Page  00000001 Generic panning tools for MAX/MSP Ville Pulkki Laboratory of Acoustics and Audio Signal Processing Helsinki University of Technology Center for New Music and Audio Technologies (CNMAT) University of California, Berkeley Abstract Vector base amplitude panning (VBAP) is a generic method for virtual source positioning. It generalizes the pair-wise panning paradigm to triplet-wise panning paradigm, which can be used in three-dimensional loudspeaker setups. The VBAP implementation in MAX/MSP software presented in this paper is a powerful tool to produce spatialized computer music pieces that can be presented with different loudspeaker setups. Virtual sources are positioned by defining the virtual source directions as (azimuth, elevation) coordinates. The spread of the virtual sources can also be controlled. INTRODUCTION In computer music it is a common problem that the loudspeakers are in different positions in different concert halls and computer music studios. The ideal is a system that would be able to create identical soundscapes using different loudspeaker configurations. Vector base amplitude panning (VBAP) (Pulkki 1997) is a new approach. It is an amplitude panning method which can be used to position virtual sound sources using an arbitrary loudspeaker configuration. The applications of VBAP vary from computer music to virtual acoustics. The presented implementation is already being used by some computer musicians. VBAP is also used as virtual source positioning method in virtual acoustics projects (Savioja, Huopaniemi, Lokki & Vaininen 1999, Fouad, Ballas & Brock 2000). An implementation of it is being included to CSound 4.06 software. In this paper the theory of VBAP is reviewed, and its implementation in MAX/MSP software is presented. Some possible uses of it are discussed and demonstrations available are presented. 1. VBAP 1.1. Theory In conventional amplitude panning a sound signal is applied to two loudspeakers in front of the listener (Blumlein 1931). The listener perceives a virtual source between the loudspeakers. When a sufficient loudspeakers are placed on horizontal plane around the listener, virtual sources in all azimuth directions can be produced using the pair-wise paradigm (Chowning 1971). One sound signal is then applied to two loudspeakers at one time. With loudspeaker systems that also include elevated loudspeakers, the pair-wise paradigm is not appropriate. Triplet-wise panning can be formulated for such loudspeaker configurations. The loudspeakers in a triplet form a triangle from listener's view. The listener will perceive a virtual source inside the triangle depending on ratios of the loudspeaker amplitudes. \4 channel k virtual, source, / /\, channel n channel m ', Figure 1: Three-dimensional panning. In three-dimensional VBAP a loudspeaker triplet is formulated with vectors as in Fig. 1. The Cartesian unit-length vectors In, 1 and lk point from listening position to the loudspeakers. The direction of the virtual source is presented with unit-length vector p. Vector p is expressed as a linear weighted sum of the loudspeaker vectors P = 9mlm + gnln + gklk. (1) Here gi, gn, and gk are the gain factors of respective loudspeakers. The gain factors can be solved as g TL -1 g~ -P rnk, (2) where g = [gm 9n gk] and Lmnk = [1 In Ik]. The calculated factors are used in amplitude panning as gain factors of the signals applied to respective loudspeakers after suitable normalization, e.g. |lgl| = 1. If more than three loudspeakers are available, a set of non-overlapping triangles are formed of the loudspeaker system before run time. One of the defined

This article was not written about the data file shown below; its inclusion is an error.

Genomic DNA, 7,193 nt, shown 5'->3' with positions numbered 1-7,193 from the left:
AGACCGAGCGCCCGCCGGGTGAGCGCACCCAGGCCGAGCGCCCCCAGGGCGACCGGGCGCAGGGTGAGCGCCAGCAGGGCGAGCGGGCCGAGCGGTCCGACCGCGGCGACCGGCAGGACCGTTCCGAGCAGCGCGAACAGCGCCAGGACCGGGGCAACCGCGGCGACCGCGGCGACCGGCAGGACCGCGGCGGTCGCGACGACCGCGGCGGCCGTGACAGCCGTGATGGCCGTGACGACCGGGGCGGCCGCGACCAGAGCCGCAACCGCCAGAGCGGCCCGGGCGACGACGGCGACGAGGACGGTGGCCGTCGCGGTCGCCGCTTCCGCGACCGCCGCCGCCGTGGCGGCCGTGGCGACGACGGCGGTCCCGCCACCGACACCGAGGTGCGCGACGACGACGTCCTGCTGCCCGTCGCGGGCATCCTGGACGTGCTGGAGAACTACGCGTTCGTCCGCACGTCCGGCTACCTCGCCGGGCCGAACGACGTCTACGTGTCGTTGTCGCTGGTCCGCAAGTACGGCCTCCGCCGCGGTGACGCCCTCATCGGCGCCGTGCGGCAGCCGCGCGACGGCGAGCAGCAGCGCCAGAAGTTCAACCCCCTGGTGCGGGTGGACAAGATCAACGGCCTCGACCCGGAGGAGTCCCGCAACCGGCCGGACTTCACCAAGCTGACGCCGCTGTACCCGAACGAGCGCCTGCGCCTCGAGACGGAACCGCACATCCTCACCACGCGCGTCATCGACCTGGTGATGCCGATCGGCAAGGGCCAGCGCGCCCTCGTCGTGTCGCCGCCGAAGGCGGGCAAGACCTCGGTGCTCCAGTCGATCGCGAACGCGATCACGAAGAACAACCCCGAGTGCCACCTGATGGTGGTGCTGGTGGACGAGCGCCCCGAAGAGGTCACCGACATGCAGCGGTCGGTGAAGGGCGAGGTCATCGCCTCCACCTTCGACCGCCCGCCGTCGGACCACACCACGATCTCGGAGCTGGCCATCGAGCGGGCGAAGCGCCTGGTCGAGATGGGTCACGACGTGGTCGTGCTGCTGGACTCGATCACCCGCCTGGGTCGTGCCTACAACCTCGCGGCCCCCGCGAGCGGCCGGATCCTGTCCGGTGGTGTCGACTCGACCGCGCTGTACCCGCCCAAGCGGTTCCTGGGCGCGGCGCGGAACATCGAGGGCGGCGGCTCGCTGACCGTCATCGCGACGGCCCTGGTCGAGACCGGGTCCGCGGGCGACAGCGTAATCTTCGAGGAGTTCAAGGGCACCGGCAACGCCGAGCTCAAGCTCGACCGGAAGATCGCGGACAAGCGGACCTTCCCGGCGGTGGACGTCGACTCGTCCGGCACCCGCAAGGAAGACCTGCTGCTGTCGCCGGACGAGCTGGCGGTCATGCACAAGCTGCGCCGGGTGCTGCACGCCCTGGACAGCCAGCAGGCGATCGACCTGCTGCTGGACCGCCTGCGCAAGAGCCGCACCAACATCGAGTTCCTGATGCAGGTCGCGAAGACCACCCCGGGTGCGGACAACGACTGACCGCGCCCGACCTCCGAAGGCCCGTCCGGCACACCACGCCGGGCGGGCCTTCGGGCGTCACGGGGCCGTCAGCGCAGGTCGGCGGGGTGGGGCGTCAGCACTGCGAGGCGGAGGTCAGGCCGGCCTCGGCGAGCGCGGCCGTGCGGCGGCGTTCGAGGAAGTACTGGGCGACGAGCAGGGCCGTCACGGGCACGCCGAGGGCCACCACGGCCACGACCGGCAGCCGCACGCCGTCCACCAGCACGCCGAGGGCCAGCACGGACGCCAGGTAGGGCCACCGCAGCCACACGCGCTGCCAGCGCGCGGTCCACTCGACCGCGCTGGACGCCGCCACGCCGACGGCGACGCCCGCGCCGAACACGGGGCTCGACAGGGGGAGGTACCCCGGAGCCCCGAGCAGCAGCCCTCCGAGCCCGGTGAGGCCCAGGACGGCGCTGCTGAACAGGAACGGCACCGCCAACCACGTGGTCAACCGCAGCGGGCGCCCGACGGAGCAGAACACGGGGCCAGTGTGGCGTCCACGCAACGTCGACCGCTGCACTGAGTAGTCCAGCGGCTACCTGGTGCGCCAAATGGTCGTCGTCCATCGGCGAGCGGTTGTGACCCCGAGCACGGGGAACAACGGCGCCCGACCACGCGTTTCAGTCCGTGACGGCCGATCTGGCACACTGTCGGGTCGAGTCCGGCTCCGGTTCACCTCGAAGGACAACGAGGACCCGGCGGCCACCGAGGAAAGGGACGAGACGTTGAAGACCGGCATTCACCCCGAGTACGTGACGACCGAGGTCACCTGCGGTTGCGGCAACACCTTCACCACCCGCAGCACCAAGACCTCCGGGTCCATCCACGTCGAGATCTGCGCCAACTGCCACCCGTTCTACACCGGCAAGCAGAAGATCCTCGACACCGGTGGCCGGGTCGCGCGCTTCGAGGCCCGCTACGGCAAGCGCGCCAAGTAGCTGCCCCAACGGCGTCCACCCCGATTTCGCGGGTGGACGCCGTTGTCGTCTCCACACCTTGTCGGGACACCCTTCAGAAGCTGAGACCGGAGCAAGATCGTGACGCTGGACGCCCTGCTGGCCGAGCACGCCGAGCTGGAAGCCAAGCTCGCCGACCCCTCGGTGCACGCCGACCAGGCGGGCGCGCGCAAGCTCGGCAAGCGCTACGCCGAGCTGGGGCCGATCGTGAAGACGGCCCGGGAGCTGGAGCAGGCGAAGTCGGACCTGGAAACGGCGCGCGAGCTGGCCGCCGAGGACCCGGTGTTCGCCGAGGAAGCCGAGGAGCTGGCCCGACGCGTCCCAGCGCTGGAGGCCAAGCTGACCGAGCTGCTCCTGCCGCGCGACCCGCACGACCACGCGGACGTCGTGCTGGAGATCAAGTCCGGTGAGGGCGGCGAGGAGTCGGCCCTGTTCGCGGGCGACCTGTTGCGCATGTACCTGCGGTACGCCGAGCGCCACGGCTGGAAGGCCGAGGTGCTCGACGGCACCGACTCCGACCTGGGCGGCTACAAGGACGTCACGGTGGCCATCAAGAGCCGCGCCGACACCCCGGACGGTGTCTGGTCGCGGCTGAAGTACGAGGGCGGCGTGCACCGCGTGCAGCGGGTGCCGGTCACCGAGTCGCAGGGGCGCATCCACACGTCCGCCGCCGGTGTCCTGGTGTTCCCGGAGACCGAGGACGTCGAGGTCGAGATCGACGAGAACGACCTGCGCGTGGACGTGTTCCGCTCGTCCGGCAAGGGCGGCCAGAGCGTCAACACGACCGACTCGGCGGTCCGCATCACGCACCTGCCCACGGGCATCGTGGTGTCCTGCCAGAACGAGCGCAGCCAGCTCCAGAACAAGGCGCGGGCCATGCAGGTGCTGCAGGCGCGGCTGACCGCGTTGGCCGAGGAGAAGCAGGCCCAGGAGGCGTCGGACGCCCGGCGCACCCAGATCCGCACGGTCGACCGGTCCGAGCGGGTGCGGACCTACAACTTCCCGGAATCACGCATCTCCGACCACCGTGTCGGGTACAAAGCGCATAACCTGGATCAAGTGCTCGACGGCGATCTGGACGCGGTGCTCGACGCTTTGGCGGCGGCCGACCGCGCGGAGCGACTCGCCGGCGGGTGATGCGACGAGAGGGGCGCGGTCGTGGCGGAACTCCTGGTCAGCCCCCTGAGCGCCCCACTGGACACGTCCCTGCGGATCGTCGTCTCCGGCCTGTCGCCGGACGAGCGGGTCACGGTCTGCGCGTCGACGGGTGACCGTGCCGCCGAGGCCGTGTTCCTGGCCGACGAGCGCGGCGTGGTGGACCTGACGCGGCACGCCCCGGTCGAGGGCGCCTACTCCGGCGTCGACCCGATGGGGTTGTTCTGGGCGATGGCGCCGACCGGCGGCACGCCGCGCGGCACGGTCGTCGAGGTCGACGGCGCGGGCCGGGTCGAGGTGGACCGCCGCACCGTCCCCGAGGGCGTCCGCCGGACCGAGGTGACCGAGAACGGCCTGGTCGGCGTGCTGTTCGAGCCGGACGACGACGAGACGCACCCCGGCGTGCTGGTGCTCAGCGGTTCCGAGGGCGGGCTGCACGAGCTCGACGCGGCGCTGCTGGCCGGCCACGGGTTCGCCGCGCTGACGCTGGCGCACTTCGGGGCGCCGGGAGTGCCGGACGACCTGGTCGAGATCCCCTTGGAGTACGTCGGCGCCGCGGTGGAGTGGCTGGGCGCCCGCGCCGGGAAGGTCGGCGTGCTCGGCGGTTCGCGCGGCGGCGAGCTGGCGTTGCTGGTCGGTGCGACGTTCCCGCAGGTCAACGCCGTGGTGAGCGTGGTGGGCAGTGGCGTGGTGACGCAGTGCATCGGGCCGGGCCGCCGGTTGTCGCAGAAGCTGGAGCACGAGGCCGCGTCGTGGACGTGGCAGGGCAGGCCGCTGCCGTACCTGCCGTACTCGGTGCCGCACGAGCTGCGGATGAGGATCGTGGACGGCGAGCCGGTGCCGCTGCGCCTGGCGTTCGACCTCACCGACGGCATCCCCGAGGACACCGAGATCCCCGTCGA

Page  00000002 triplets is used in panning at one time, see Fig. 2. There can be, of course, several virtual sources applied to one triplet. The triangularization can be performed automatically using method presented in (Pulkki & Lokki 1998). ----------- 7". o ~fl, - / ~\ '\ Figure 2: Using VBAP with arbitrary loudspeaker setups. VBAP has some important features. If a virtual source is panned to the same direction with any of the loudspeakers, the signal emanates only from that particular loudspeaker. Also, if it is panned to a line connecting two loudspeakers, the sound is applied only to that pair, following the tangent panning law (Bernfeld 1973). These properties imply that VBAP produces virtual sound sources that are as sharp as it is possible with any loudspeaker configuration and amplitude panning. However, the perceived direction may differ from the panning direction, when the virtual source is applied to more than one loudspeaker. The difference between panning direction and perceived virtual source direction has an upper limit. In cases when the virtual source direction is perceived differently from the value that VBAP predicts, it is not localized outside of the triangle to which it was panned. Thus the maximal localization error is proportional to the dimensionality of the loudspeaker triangle. This is also valid outside the best listening position. When the amount of loudspeakers is increased, the directional error of virtual sources decreases, because the dimensionalities of triangles decrease. With a sufficient amount (> 8) of loudspeakers, it is possible to generate fairly constant spatial impression to a large listening area. VBAP can also be formulated for two-dimensional setups. Panning is performed then with conventional pair-wise panning. All used vectors are twodimensional, and the vector bases are formed of two vectors. 1.2. Virtual source spread control In pair-wise and triplet-wise amplitude panning it can be found disturbing that spread and timbre of a virtual source varies when it is moved. This happens because the spread of a virtual source is dependent on the amount of loudspeakers producing it. When a virtual source is in same direction with a loudspeaker, the virtual source is localized very consistently to that direction. When it is panned between loudspeakers, it will appear spread. This is sometimes described as "loudspeaker directions are audible". This artefact is not present with Ambisonics system, when it is used as a panning tool (Malham & Myatt 1995). In Ambisonics the directional spread is not dependent on virtual source positioning direction, because the amount of loudspeakers producing a sound signal is not dependent on it. However, in Ambisonics system the sound is applied to almost every loudspeakers at one time. The produced virtual sources are spatially spread, and the perceived virtual source direction is dependent on listening position. The spreading of virtual sources can be controlled in pair-wise or triplet-wise panning. The method is called multiple-direction amplitude panning (MDAP) (Pulkki 1999). In it the gain factors are calculated with multiple panning directions close to each other. The gain factors corresponding to each loudspeaker are summed up to form one gain factor for each loudspeaker. The resulting gains are normalized. The listener perceives still a single virtual source. The perceived spread of the virtual source can be controlled with amount and distribution of panning directions used in MDAP. If a sufficient set of panning directions applied, the coloration and spread is not dependent on panning direction. The amount of loudspeaker producing a virtual source is then constant and the virtual source will be spread and colored in same degree in all directions. This approach makes it possible to control the spreadness of the virtual source as an independent parameter. Also, the spreadness of virtual sources in matrixing systems like Ambisonics can be simulated. 2. PANNING WITH VBAP IN MAX/MSP MAX/MSP is a graphical programming environment. MAX is designed for processing of events, and MSP is an extension of it designed for real-time audio applications. In this work an earlier implementation of VBAP was ported to MAX/MSP with primary use in CNMAT's sound spatialization theatre (Kaup, Freed, Khoury & Wessel 1999). ~ O 'a a Con ct u C1 Co -.VBAP gain direction control factors spread control sound generation......i au'diO'........ - - - - - - - - - - - - - - - - - - - - - I_ _ L______ L______ - -.......................... - - 3 0 Figure 3: A schematic figure of VBAP implementation. The VBAP implementation consists of three objects: define_ loudspeakers, vbap, and matrizx. A schematic figure of the implementation is shown in Fig. 3. A vbap object is attached to each generated sound signal. The user may design controls for direction and spreading for it. The loudspeaker setup is defined using define_ loudspeakers. The matri~x object performs distribution of sound signals to loudspeakers. When the patch is applied for different loudspeaker setups, only the settings of define_loudspeakers and matrixz